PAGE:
Saliva as a diagnostic fluid
2nd International Conference on Dental Health and Oral Hygiene
September 05-06, 2019 | London, UK
Hawra Al Janobi
Imam Abdul Rahman Bin Faisal University, Saudi Arabia
Posters & Accepted Abstracts : J Clin Dentistry Oral Health
In humans, the normal biological role of salivary gland is to
produce saliva. Saliva is a clear, slightly acidic mucoserous
exocrine secretion. The saliva provides an important role in
the host defense mechanism of the upper gastrointestinal
tract, which is controlled by variable secretory molecules like
proteins and growth factors.
Saliva has many components, and each one has a specific function. One of the main components is the electrolytes, including sodium, potassium, calcium, magnesium, bicarbonate, and phosphates. Other components of saliva include immunoglobulins, proteins, enzymes, mucins and nitrogen products (urea and ammonia). Saliva contains a high concentration of calcium and phosphate ions. Saliva is supplied by blood; therefore, biomarkers present in blood could be also present in saliva. Saliva is emerging as a diagnostic fluid, as it is easy to collect, noninvasive, inexpensive, safe, and contains valuable diagnostic material. It has been used to detect several different diseases including cystic fibrosis, cardiovascular diseases, diabetes, HIV, oral and systemic cancer, caries, periodontal disease, and autoimmune connective tissue diseases like rheumatoid arthritis, systemic lupus erythematosus, and Sjogren syndrome (SS).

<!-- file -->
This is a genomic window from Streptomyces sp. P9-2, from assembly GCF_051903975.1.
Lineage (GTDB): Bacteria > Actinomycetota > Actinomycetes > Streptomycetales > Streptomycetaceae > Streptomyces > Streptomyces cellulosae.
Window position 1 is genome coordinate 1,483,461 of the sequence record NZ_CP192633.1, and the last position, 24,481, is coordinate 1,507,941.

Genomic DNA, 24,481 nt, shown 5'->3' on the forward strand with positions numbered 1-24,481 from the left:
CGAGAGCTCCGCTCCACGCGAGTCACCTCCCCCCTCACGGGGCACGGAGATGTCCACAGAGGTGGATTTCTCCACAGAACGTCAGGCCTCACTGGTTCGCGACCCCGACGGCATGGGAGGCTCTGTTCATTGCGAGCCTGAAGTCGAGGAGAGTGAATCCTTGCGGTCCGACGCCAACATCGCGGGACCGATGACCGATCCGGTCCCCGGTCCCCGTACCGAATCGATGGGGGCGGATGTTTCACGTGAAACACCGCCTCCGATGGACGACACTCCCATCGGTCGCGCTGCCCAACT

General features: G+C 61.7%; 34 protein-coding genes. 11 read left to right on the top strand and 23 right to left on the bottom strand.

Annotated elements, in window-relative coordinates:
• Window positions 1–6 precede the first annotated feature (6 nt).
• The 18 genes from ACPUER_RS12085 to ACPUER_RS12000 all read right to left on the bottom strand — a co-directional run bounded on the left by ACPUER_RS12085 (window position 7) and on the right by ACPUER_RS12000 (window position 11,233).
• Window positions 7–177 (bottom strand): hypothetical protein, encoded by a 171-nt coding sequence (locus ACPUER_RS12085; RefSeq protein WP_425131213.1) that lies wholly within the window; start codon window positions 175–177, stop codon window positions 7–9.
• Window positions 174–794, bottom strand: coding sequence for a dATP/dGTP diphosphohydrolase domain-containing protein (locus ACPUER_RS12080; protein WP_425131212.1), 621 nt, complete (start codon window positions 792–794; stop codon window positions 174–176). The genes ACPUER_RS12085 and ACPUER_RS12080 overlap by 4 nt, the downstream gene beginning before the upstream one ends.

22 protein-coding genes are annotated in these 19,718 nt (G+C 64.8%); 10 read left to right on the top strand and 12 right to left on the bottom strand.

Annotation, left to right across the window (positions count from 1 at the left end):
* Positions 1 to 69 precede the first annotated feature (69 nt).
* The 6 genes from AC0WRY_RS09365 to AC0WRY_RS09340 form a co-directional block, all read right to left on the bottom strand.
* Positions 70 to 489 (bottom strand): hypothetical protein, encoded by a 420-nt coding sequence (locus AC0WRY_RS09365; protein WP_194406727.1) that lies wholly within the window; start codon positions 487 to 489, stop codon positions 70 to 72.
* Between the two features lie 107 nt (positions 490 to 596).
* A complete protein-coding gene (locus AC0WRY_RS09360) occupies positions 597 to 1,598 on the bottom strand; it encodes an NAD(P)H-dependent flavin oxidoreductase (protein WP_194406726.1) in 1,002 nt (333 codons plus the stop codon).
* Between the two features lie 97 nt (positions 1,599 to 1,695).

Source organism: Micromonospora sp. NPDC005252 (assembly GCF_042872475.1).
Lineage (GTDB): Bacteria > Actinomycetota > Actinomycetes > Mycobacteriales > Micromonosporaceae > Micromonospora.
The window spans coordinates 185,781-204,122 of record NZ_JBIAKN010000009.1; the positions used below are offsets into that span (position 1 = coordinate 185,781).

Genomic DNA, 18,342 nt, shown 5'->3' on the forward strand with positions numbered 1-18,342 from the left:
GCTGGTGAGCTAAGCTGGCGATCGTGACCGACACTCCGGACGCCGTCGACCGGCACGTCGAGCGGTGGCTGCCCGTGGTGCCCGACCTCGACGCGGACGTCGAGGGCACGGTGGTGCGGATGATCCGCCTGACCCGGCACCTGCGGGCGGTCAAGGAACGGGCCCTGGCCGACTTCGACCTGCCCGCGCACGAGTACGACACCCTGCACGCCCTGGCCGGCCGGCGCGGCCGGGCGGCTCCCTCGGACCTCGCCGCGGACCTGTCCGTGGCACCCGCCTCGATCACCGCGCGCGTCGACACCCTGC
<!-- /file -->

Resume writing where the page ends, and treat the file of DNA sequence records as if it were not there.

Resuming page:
Our study: Our objective was to determine whether saliva from patients with SS has higher levels of inflammatory mediators as compared to healthy controls. Moreover, we sought to establish whether a novel collection device was superior to a conventional saliva collection method for detection of inflammatory cytokines. We recruited SS (n = 9) and healthy controls (n = 8) and collected saliva from them using a conventional method and a novel collection device termed the RNAPro SAL. We analyzed saliva using a cytokine multiplex array. Our results showed that the conventional method is superior to the RNAPro SAL for the detection IL-1α and IL-1β. In contrast, the RNAPro SAL was superior to the conventional method in detecting IL-2, IL-5, TNFβ, and IL-23. Saliva collected with the RNAPro SAL device revealed that SS patients showed higher levels of TNFβ and lower levels of IL-5 compared to healthy controls. Therefore, cytokines in saliva may be useful in distinguishing SS patients, and the RNAPro SAL may be a valuable novel collection device for salivary diagnostics.